Classic Mac Pro and 10GbE Connected RAID
Ok first disclaimer, I fully acknowledge my lack of networking experience and apologise in advance if my newbie questions raise the hackles of anyone with a far greater brain and networking experience than I, but hoping such brains can point me in the right direction.
I've finally gotten around to upgrading the internals of my 5.1 Classic Mac Pro, and am trying to find a cost effective and stable solution to a media RAID for 4K editing/grading in FCPX and Resolve (most likely ProRes 422 UHD at the most). In researching around it seems like a 10GbE network connection might be the answer. Im a single person cameraman/editor/video producer so I don't need the networking or shared component of the usual networking solutions.
Sonnet are currently offering these PCIe cards that should work inside the 5.1
and it looks like the cheapest 10GbE RAID solution at this time would be this
Can I simply attach the two together and live the 4K editing dream or would I need a 10GbE switch to make this work?
I'm also a little hazy on the tech of Link Aggregation (Teaming). Would it be possible to link the two connections together to increase bandwidth?
It seems like there is a real movement to open up the editing options to NAS, I understand with FCPX 10.3 we can now store libraries on NAS
but this would require using the SMB protocol? Is this mutually exclusive to using NFS? There seems a fair amount of debate as to which is faster
Again I apologise if these questions seem ridiculous to the Networking professionals in this forum, but it just seems like this could be a great way to extend the life of our ageing Classic Mac Pros.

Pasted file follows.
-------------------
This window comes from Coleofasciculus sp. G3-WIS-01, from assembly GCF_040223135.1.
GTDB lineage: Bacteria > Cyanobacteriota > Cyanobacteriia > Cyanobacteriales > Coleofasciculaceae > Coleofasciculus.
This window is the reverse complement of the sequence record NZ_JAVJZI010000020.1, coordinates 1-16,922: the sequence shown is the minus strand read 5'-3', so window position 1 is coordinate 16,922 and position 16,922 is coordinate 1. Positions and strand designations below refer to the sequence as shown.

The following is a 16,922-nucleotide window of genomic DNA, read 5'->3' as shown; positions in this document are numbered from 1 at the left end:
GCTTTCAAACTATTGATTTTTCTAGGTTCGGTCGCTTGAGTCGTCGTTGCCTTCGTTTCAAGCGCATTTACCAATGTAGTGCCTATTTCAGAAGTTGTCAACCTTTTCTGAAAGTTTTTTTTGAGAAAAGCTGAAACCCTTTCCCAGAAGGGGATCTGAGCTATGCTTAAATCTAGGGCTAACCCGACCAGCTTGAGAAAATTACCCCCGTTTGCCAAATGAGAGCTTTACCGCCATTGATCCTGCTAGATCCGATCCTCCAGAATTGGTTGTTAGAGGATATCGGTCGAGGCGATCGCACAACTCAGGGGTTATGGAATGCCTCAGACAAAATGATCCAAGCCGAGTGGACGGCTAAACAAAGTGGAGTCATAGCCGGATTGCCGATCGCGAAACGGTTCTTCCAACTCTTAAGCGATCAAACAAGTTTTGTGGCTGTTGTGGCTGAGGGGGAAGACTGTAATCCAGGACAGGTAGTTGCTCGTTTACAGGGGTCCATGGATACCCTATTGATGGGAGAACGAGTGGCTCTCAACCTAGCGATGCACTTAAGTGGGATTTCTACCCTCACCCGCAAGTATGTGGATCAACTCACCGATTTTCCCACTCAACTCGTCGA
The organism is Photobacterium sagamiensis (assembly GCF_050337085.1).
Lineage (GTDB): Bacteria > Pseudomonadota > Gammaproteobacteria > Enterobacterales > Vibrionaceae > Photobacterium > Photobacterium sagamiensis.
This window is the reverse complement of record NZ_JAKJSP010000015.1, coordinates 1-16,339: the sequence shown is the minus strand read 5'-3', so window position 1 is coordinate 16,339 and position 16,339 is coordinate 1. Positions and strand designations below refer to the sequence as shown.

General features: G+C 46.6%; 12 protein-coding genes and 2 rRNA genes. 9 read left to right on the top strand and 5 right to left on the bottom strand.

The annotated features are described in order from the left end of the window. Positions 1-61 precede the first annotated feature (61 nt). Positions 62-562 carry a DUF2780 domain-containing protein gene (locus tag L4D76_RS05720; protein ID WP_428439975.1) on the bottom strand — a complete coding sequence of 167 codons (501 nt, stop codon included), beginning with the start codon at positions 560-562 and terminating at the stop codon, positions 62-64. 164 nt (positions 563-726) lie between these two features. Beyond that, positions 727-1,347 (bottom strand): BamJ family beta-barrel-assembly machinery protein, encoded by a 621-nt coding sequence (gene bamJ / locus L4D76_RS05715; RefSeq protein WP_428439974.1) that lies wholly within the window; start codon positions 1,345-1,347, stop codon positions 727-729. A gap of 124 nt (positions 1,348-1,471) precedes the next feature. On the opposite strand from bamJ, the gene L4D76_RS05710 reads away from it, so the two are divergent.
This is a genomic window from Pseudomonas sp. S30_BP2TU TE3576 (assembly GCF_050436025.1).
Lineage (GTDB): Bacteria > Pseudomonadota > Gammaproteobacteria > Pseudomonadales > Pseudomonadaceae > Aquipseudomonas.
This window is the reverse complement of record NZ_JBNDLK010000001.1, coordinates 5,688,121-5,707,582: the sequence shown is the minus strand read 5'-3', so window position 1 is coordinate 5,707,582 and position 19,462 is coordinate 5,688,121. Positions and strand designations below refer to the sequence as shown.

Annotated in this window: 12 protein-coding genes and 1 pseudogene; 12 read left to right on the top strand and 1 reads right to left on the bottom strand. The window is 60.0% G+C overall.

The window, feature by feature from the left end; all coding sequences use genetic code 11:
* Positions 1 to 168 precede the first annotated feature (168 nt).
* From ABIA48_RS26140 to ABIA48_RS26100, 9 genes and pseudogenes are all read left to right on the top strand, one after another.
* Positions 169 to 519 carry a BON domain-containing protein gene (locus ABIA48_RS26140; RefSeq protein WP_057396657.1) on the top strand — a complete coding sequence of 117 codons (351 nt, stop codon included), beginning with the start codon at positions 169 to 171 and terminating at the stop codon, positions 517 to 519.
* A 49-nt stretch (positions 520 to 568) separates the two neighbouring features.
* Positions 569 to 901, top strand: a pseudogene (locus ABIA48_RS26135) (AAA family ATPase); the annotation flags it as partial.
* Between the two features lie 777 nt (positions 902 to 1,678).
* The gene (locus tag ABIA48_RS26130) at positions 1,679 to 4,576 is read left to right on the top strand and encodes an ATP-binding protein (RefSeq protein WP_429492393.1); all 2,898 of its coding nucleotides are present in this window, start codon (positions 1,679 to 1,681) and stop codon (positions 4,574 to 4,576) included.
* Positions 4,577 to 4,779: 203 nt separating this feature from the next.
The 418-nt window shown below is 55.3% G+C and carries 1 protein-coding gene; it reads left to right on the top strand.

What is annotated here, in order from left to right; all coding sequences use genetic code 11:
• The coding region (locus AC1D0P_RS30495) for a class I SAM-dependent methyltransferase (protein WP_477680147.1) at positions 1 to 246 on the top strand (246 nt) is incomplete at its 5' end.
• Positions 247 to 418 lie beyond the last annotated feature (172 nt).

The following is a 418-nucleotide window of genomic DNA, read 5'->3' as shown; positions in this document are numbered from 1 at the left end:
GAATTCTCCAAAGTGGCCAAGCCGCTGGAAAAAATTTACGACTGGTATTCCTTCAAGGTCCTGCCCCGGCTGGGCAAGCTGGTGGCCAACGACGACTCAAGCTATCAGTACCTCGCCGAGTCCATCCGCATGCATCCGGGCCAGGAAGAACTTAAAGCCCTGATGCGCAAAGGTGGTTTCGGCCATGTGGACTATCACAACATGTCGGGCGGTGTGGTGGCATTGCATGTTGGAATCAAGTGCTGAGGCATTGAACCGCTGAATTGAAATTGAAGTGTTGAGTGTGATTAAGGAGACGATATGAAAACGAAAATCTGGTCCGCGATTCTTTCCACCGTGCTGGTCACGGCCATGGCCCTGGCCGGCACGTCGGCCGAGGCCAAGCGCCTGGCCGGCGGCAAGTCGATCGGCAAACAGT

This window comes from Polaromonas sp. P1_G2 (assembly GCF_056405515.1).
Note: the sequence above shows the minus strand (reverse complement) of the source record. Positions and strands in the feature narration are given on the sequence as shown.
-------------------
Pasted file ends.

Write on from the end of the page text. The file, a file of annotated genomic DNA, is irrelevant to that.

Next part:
Just a few other notes:
I'm aware I could go down the traditional SAS RAID route, but the NAS route does seem to offer a financially competitive and potentially faster option.
I've had a few people suggest I look at the QNAP options that also offer Thunderbolt for future upgrade potential. It's certainly something I would consider down the track, but at the moment I'm just trying to see if I can get the system to work at a minimal cost (the Thunderbolt NAS solutions with 10GbE seem to be about three times the price).
Thanks in advance to all for advice and suggestions.
The QNAP unit you've mentioned has two SFP ports, so the Sonnet with SFP (Presto 10GbE SFP+) will work and the other one with RJ45 won't. You'll also need LC fibre cables to hook up the MacPros to the QNAP.
I'm not sure a 5-bay RAID will have a throughput sufficient for 4k playback unless its very compressed. You should look at something 8-bay, preferably with 10GigE RJ-45 instead of SFP.
Also, if you're going to connect the QNAP to only one machine, then why do you need a NAS?
Why not a SAS RAID hooked up with a SAS card inside the MacPro.
FCP Editor, Edit systems consultant
so the bottom line here is -
you already know that if you purchased a SAS RAID card and a 8 bay drive array, this whole process would be easy.
A nice G-Tech, Lacie, etc. would work just fine, but it's too much money.
So you are looking at the QNAP's - not because you need shared storage, but because they will ultimately cost less money than a conventional pre raided SATA array for your older Mac Pro.
Here is the bottom line. If you go to a value added reseller in your area that knows how to configure the QNAP for you, this will work fine. The tech will help you install the card, load the drivers, set the IP addresses, and of course build the QNAP for you, and it will work. And I am SURE that your value added reseller will CHARGE YOU MONEY for this service, just like the folks that make the pre configured RAIDs that just plug into your system charge "more money" - because all the work is done for you.
But if you think that you are going to order a QNAP TS531X or a TS831X, pop some drives in there, and it's just going to work, you are in for a big disappointment. Now, you can certainly sit there and try to figure out how to do it, but most people fail at this, which is why you should use a qualified reseller or freelance tech that can do this for you.
In the end, there is no cheap way. You pay one way (the more expensive preconfigured product), or you get the cheap stuff, and can't figure it out, and then have to hire someone to help you. Just like installing a toilet - not expensive to buy, but not easy to install.
The QNAP is an excellent product, and very fast, and will work very well with your older Mac Pro with the right 10G card like the Sonnet. I agree with Neil that you should consider the 8 bay and not a 4 or 5 bay. When you work in 4K, you eat up drive space like crazy, and 8 drives will give you much greater performance than 4 drives.
Rescue 1, Inc.